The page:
Friday, April 29, 2011

Food Preferences: Why I Love Beets and Hate Broccoli Rabe

On our Foodtrainers Questionnaire we ask new clients “what are your favorite foods (healthy or unhealthy)?” and “what foods do you dislike or prefer not to eat?” Blue cheese, beets, Brussels sprouts, spicy food, cilantro and tomatoes are often listed.  The funny thing is that they are listed as both favorite and least favorite foods.  So, did you ever think about what determines whether we adore or despise a particular food? There are a few theories.

Some feel our food preferences are an evolutionary survival skill. “The senses of smell and taste evolved to evoke strong emotions because they were critical to finding food and mates and avoiding poisons and predators.” A study in the American Journal of Clinical Nutrition gave an example that the preference for spicy foods in certain cultures was based on the protective effect of spices against microbes and food borne illness. What’s sad is that our food instincts or preferences do not seem to be keeping us safe anymore. Instead of detecting artificial or extreme tastes we are now conditioned to enjoy them. I mean, do you get more “poisonous” than diet soda?

There is also interesting research focusing on the diets of pregnant women. The theory is that we are conditioned to like what our mothers ate while pregnant or breastfeeding (brandy anyone?). One study found that the infants of mothers drinking carrot juice during their pregnancies were more accepting of rice cereal with carrot juice in it than those in a control group. We know nutrients pass through the placenta so it makes sense that tastes would too. Yet how do we explain twins or siblings with very different food likes and dislikes?

A Washington Post piece entitled “Our Taste Buds are Just One Reason We Love Some Foods and Hate Others” explained the nature versus nurture side of taste. “Culture often overrides our genes and takes over the mouth’s role as the body’s gatekeeper. Few people immediately like bitter beverages or extreme spices, but many learn to love them through repeated exposure. We often learn to like what people around us like.”  You see this often with children. They initially may reject a food only to eat it the eighth or tenth time around.  And you see tastes changing with time. I grew up disliking salty foods or certainly not seeking them out. Now? I can’t get enough. Does it have something to do with being married to a saltaholic? It might although he doesn’t like mushrooms just because I do, hmn.  

So much of nutrition has to do with what foods are good for us or praiseworthy for their vitamin content. Taste can get lost in the shuffle. At a seminar entitled “Field to Plate” on Tuesday, I learned about an interesting way to think about taste and flavor. Our host, Amanda Archibald presented vegetables in flavor profiles and flights, much like wine. Romaine, green beans, asparagus and celery were in the “Grassy” group. Mustard greens, arugula and watercress were all in the “Spicy” family.  You may be able to guess some of the "Sweet" vegetables that include snap peas, parsnips and my beloved beets. Do you tend to like one of these groups more than the others? Or perhaps you eat some of these vegetables and can branch out to another member of that group. If that’s not up your alley you can return to the prenatal argument and blame your mother for the foods you dislike.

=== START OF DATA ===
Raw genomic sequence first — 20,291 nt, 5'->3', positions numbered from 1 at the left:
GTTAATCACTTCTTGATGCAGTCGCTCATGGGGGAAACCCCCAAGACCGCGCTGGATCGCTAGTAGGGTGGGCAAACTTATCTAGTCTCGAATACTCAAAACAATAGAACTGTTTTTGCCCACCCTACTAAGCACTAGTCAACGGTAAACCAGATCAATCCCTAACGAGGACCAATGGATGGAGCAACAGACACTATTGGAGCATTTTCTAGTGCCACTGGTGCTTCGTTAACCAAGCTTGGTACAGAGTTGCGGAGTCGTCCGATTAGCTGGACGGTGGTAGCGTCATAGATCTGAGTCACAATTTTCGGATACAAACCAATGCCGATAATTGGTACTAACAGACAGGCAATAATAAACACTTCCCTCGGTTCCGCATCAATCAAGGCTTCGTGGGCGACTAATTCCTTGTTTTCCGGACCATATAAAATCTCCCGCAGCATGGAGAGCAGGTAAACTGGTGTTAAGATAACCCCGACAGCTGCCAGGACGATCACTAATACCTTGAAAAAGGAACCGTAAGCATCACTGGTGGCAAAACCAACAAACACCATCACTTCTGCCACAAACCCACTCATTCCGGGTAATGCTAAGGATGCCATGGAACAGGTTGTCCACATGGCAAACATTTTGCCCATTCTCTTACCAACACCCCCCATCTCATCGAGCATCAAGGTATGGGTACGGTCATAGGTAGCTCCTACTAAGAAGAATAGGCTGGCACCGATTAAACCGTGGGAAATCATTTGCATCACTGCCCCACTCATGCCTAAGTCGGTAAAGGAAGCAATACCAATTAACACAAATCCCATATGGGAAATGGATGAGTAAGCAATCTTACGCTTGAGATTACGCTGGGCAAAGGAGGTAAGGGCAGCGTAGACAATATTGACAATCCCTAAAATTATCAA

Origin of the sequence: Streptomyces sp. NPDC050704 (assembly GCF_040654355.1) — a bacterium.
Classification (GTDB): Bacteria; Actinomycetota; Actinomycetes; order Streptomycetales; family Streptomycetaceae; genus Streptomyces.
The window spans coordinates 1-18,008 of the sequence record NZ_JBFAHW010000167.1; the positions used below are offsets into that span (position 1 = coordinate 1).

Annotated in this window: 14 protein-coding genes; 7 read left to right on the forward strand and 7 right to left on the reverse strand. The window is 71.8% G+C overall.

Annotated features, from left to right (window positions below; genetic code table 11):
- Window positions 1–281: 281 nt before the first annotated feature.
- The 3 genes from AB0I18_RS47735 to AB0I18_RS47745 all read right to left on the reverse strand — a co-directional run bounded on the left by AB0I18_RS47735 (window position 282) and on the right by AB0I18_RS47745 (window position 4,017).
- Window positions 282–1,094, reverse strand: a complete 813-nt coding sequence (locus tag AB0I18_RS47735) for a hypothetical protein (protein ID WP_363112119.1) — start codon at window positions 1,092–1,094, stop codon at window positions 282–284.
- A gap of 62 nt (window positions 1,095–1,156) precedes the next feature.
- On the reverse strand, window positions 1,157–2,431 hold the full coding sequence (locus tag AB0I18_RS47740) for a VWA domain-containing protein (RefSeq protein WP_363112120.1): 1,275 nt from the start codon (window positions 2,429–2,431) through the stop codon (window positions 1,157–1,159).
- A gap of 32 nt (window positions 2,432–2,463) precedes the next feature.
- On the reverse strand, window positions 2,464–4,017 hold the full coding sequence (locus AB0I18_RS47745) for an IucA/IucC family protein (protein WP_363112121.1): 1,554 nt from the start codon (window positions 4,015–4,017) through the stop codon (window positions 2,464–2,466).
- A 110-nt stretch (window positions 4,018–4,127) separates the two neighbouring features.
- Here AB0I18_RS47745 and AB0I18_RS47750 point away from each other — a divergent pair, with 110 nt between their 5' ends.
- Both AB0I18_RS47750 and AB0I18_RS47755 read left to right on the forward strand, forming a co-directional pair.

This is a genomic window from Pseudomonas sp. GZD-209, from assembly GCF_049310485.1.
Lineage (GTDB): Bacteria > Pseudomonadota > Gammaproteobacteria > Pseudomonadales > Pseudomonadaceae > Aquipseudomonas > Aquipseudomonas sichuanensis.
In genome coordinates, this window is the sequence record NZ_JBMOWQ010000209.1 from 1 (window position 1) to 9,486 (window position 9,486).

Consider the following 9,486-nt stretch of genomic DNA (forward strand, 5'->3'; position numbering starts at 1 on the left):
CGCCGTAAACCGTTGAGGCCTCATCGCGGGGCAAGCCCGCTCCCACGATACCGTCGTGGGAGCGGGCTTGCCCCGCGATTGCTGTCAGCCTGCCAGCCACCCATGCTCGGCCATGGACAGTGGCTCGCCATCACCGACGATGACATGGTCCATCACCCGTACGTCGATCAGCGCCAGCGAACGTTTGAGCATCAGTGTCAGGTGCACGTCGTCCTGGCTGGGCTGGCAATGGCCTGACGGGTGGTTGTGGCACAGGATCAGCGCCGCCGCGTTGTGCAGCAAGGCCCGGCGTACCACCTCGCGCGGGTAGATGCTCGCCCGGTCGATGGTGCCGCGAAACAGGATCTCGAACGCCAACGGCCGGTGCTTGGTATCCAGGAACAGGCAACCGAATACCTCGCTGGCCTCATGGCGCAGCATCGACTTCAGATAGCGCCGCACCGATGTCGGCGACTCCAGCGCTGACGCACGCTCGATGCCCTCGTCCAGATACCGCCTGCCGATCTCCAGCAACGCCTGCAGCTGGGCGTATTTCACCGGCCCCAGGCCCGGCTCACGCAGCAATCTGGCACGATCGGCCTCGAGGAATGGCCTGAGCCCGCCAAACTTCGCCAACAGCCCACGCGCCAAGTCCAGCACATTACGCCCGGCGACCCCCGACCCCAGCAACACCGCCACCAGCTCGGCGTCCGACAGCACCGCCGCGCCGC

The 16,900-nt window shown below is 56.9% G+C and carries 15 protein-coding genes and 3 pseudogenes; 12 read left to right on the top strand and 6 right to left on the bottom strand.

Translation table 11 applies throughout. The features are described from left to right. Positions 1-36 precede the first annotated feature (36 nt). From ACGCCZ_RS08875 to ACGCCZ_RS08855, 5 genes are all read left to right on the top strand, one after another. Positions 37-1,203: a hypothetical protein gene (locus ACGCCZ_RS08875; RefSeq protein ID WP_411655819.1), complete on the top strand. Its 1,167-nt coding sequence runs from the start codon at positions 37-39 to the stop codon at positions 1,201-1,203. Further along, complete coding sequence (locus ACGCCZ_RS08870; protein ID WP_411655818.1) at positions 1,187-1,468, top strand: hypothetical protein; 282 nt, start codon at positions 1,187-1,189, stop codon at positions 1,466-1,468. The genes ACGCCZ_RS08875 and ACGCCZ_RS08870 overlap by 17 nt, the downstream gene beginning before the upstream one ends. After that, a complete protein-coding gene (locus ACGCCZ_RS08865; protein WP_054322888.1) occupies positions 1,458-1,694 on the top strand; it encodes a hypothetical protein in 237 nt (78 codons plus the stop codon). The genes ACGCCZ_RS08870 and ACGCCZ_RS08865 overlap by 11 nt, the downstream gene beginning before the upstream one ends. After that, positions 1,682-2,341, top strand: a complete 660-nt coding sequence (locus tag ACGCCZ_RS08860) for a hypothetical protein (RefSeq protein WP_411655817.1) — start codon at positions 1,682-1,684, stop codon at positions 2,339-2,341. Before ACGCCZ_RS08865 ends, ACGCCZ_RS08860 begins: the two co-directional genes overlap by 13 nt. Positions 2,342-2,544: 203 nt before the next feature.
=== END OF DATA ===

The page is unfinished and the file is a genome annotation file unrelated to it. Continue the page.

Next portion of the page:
How do you think our tastes are formed? What vegetable family do you like best? And where do you stand on blue cheese, beets and Brussels sprouts?

Wednesday, April 27, 2011

Skinny Jeans and Size Lies

Many new clients come to my office with weight goals. Some want to lose 10 pounds, others more. There are women who want to reach their “wedding weight” and men who want to be under 200 pounds. The brackets on the scale are meaningful. I have a doctor’s floor scale and the each bracket represents 50 pounds. Other people declare that they do not care about “the number” on the scale that they just want to be a certain size or for their clothes to fit.  These clothing-based goals appear sensible but have some inherent problems.

Last week, the NYT ran a story about the confusing state of clothing sizes. “One Size Fits Nobody: Seeking a Steady 4 or a 10.” The article discussed what many women already know and that’s that your “size” depends less on how much you weigh or what size you are and more on the whim of the retailer. Depending on the store your size can vary by a few sizes.

Many retailers, responding to their, ahem, growing consumer base have resorted to a practice called vanity sizing. Vanity sizing involves labeling clothes with smaller sizes so that a size 10 customer feels as though she’s a size 6 because that’s what fits her. I don’t think most people are gullible enough to think they’ve dropped a couple of sizes unbeknownst to them; rather it just makes shopping confusing.  A company known as My Best Fit developed a potential solution. My best developed kiosks at malls across America. Basically, your measurements are taken and you are given a report indicating the size you should select at various different retailers. To me, vanity sizing is like the mirrors at a carnival distorting what you look like and the kiosks some sort of fortuneteller. Knowing your size shouldn’t be that hard.